The Sam Simon arrives in the Faroe Islands. Photo: Iraultza IzquierdoThe Sam Simon arrives in the Faroe Islands. Photo: Iraultza IzquierdoYesterday, at approximately 1300 local time, the Dutch-registered Sea Shepherd ship, Sam Simon, arrived at Sund in the port of Tórshavn in the Faroe Islands.

The Sam Simon joins fellow Sea Shepherd ship, the Australian-registered Brigitte Bardot, and a land team of volunteers from around the world, for the organization’s 2015 Pilot Whale Defense Campaign, Operation Sleppid Grindini.

Three Customs Officers boarded, inspected and cleared the Sam Simon on arrival, without issue. Local police were also at Sund to meet the Sea Shepherd ship, but did not board.

Captain Lockhart MacLean of Canada reports, “We received a very courteous clearance from customs and our agent has been very helpful. We look forward to being in the Faroe Islands."

Sea Shepherd has been opposing the infamous drive hunt of cetaceans in the Faroe Islands, known as the grindadráp or grind, since the early 1980s.

The grindadráp is largest slaughter of marine mammals in Europe, and is widely criticized for being both cruel and unnecessary.

Each grind is a drawn-out process that begins when the targeted whales and dolphins are chased and harassed by a flotilla of small boats from the sea into shallow water.

The courtesy flag is raised as the Sam Simon heads into Sund. Photo: Nik TsoutsosThe courtesy flag is raised as the Sam Simon heads into Sund. Photo: Nik TsoutsosDistressed animals beach themselves or are dragged to shore by their blowholes with gaff hooks (blásturkrókur). The animals are then slaughtered in front of family members, with records indicating that death can take up to four minutes.

For these cetaceans, whose intimate family relationships and capacity to suffer is well documented, the grindadráp delivers a lengthy, harrowing and traumatic death. In addition to any physical pain, the whales also suffer trauma from the moment the drive hunt begins, right up until the time of death.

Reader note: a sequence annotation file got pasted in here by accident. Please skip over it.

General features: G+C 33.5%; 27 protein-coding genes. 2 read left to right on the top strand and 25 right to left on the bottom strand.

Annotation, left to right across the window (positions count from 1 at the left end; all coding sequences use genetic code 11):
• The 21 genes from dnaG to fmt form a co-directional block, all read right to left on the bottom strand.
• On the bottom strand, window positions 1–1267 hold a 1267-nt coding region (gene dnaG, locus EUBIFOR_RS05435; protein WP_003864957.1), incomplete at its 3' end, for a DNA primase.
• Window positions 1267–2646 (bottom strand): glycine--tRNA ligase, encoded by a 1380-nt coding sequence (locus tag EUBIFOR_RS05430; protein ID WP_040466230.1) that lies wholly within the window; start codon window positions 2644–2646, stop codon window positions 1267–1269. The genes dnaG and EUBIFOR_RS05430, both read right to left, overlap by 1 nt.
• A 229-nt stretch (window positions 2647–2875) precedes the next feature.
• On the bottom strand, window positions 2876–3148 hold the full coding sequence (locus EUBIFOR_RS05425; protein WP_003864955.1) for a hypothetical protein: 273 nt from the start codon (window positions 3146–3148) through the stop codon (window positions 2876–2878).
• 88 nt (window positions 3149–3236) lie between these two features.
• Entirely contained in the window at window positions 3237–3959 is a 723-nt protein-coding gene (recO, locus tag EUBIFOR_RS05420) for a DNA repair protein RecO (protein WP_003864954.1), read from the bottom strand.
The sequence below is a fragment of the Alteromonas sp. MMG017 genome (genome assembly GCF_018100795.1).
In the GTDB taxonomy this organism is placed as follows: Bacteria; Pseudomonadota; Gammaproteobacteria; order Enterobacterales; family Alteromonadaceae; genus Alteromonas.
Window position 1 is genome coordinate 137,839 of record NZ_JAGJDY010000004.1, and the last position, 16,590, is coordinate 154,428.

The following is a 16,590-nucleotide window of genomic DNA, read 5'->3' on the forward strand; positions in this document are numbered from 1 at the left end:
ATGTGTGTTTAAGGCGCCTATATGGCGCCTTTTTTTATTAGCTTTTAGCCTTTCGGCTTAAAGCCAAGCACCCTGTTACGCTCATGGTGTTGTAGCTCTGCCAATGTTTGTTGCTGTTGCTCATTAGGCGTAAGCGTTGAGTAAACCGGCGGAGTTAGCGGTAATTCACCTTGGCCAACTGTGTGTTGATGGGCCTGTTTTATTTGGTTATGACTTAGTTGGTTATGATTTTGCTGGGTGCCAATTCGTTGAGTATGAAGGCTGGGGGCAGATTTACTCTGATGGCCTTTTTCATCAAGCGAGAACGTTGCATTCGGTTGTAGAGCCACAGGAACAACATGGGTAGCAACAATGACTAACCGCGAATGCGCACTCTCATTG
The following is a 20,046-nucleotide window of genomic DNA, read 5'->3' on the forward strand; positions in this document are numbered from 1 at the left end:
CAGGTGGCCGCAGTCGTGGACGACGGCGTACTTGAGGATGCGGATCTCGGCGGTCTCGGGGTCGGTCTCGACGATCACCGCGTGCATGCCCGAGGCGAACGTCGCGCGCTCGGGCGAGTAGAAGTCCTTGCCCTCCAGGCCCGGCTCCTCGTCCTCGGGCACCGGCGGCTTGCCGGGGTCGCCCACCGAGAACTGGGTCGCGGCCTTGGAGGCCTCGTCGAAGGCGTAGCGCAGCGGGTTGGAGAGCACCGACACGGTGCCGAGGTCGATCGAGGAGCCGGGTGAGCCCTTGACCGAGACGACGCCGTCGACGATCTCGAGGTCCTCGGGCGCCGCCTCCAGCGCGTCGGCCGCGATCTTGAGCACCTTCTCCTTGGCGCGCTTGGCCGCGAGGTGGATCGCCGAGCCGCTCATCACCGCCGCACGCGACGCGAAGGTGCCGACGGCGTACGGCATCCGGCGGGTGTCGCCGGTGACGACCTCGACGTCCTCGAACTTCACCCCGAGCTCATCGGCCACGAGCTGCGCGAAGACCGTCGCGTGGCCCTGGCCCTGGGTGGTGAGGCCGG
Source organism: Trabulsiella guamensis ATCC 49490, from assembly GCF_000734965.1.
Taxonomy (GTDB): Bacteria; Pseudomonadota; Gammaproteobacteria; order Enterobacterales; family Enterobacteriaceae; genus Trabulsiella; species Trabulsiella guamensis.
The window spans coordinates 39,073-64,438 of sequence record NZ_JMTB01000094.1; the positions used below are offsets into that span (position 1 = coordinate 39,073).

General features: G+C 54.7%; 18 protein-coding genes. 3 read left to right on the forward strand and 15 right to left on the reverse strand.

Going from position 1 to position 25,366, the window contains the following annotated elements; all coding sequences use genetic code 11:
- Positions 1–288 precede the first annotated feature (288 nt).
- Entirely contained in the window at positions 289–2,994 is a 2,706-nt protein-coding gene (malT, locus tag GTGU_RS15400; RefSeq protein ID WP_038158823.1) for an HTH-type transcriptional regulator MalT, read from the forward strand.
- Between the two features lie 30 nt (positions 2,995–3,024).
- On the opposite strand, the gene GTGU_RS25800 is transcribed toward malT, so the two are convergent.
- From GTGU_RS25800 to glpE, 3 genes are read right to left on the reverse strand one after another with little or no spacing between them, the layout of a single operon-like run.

The 2015 killing season started in a horrific manner on Saturday June 6, when 154 pilot whales were slaughtered on Miðvágur beach on the island of Vágar in the northwest of the Faroe Islands. The grind took place prior to the arrival of Sea Shepherd, and was the largest dolphin slaughter in the islands since 2013.

Then on June 29, a second slaughter occurred on Hvannasund in the north of the island archipelago. Sea Shepherd volunteers on the ground were able to capture graphic video and photographs of the slaughter of a pod of 22 pilot whales.

Land Team Leader, Rosie Kunneke, was on the ground during the aftermath of the Hvannasund slaughter. “The grindadráp is cruelty dressed-up as culture. In this day and age, it is simply no longer acceptable to use tradition as an excuse to inflict pain and suffering on another,” she said.

Operation Sleppid Grindini is Sea Shepherd’s sixth campaign in the Faroe Islands, led by the organization’s strongest at-sea presence in the region to date.

The bloody slaughter of the grind is a stark contrast to the natural beauty of the Faroe Islands. Photo: Enric GenerThe bloody slaughter of the grind is a stark contrast to the natural beauty of the Faroe Islands. Photo: Enric Gener

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